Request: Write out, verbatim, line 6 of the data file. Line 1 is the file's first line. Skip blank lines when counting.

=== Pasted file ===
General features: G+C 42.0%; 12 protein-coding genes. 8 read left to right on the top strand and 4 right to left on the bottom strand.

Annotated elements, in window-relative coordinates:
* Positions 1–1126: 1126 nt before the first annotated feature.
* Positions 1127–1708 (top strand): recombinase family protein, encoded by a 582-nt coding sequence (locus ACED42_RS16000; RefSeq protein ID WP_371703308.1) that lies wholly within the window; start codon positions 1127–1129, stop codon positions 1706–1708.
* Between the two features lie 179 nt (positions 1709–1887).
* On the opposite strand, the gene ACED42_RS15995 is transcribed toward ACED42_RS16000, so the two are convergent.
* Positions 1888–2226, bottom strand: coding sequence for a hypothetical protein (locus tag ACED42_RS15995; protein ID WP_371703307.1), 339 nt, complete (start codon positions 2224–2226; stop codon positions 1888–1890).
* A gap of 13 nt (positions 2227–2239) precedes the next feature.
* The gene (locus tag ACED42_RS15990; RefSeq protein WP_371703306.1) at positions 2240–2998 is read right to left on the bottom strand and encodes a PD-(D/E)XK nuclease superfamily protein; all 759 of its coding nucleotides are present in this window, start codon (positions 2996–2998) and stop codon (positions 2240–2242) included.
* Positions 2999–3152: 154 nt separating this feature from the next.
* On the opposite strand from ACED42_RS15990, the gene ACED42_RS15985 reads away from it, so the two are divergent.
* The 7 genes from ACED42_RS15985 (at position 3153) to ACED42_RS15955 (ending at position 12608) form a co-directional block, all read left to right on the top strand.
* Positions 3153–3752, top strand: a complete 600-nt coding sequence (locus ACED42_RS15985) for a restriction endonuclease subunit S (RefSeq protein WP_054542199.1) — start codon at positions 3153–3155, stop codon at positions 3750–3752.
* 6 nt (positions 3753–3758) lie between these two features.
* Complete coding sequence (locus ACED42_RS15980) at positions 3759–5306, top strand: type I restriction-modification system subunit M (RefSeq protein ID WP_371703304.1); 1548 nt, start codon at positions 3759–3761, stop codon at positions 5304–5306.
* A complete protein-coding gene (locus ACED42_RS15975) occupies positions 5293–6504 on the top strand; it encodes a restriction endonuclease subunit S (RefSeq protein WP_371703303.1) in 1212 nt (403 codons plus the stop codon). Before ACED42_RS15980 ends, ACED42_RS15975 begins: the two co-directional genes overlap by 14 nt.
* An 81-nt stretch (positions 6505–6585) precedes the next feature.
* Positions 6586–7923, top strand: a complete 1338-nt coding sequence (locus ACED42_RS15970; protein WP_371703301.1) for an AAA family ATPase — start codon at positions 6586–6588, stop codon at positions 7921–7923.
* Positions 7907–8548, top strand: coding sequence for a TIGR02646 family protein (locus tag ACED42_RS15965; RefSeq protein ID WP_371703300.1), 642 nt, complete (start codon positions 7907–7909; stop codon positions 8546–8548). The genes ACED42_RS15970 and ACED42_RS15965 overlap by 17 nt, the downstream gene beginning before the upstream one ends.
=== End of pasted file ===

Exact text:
* On the opposite strand, the gene ACED42_RS15995 is transcribed toward ACED42_RS16000, so the two are convergent.